M-E Girard’s Girl Mans Up tells the story of Pen, a gender-nonconforming high-school student, as she navigates a tumultuous year that involves breaking free from her domineering friend Colby, staking her independence from her overprotective parents, and embarking on a romance with her alluring classmate Blake. Pen’s vibrant and funny voice will draw readers in […]
Public library policy in the United States is largely localized, with each of more than nine thousand public libraries and public library systems setting their own operational and service policies. Still, public libraries across the country operate in many of the same ways, and US public library services for teens exhibit many shared practices and emerging service trends. In thinking about the future of US public library services to teens, it is helpful first to consider the historic ways in which public libraries have served their communities.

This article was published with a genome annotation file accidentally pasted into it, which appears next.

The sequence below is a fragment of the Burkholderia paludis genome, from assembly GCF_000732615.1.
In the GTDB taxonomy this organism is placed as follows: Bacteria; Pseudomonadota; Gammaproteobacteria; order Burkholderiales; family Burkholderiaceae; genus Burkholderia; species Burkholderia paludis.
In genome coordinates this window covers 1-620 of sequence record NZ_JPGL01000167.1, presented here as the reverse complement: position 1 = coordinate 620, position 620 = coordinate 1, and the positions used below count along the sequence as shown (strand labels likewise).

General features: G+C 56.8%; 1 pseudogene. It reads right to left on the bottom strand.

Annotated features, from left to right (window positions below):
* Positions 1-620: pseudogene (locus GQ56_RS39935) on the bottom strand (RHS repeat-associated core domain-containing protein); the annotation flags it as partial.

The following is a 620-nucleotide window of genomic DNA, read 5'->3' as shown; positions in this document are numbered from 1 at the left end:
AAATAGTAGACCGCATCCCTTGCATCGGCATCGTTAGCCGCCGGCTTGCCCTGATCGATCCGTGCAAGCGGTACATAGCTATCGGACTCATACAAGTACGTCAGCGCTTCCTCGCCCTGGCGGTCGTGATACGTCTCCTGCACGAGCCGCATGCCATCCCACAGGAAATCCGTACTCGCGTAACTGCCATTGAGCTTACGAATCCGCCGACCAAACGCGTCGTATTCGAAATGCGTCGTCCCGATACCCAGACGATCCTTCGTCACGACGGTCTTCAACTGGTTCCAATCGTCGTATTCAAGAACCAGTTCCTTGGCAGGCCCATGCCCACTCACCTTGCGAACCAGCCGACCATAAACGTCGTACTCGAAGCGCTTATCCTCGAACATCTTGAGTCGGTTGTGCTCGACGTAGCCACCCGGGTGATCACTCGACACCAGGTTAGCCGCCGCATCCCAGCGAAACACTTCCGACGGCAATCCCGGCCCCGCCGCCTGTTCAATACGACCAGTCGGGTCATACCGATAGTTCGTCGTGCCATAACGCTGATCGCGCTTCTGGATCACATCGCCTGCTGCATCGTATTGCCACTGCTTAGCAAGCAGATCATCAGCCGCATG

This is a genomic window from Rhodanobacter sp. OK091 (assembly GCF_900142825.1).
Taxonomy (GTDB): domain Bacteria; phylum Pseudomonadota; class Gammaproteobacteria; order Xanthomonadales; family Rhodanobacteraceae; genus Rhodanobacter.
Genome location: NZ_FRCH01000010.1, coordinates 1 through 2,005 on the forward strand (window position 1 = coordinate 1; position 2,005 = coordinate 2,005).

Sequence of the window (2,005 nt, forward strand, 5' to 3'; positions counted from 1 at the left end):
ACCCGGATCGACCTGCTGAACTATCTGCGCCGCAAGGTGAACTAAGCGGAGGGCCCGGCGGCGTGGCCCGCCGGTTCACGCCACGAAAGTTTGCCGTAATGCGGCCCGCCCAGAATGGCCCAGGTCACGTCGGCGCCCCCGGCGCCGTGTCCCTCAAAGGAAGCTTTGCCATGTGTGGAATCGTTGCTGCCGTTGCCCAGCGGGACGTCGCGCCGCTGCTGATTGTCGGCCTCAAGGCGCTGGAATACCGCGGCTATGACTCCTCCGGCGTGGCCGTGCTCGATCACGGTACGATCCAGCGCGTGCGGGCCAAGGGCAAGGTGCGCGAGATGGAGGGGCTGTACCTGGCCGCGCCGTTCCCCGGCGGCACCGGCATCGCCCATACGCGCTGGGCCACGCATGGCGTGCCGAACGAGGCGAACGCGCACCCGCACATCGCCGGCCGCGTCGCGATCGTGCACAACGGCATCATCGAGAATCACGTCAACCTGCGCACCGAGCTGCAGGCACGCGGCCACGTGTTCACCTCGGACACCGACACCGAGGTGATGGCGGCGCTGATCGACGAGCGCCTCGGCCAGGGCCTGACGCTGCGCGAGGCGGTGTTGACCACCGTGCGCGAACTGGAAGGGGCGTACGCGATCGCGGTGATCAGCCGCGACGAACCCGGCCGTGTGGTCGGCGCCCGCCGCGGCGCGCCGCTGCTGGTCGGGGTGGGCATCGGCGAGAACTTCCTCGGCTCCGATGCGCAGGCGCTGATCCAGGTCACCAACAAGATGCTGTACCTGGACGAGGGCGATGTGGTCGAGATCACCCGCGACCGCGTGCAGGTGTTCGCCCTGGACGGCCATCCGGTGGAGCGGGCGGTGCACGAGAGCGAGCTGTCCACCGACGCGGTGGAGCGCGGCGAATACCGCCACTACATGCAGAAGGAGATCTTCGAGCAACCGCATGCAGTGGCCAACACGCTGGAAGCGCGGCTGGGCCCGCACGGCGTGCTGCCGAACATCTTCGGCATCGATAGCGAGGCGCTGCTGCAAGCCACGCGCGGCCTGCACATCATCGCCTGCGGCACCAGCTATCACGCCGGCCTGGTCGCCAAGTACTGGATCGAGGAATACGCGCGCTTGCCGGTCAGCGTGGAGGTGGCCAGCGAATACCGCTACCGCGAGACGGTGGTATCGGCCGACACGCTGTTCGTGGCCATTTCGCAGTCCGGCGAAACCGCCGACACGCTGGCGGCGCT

In October 2015, Alberto Manguel wrote a fascinating editorial in The New York Times arguing for “reinventing the library.” Among those of us in the profession, and especially those of us who have passionately embraced and argued for libraries as community-centered institutions, such a title would have led us to expect an article focused on the many ways in which libraries, through creative programs and services, are establishing new relevance for themselves in the digital age. In Manguel’s essay, though, the reinvented library isn’t about makerspaces, concerts, yoga classes, or PokeStops. The reinvented library is about . . . books?
Success today is judged by the outcomes displayed by those who attend our programs. Please join us as we seek to document how we make our communities better. Get more information at www.projectoutcome.org or email firstname.lastname@example.org.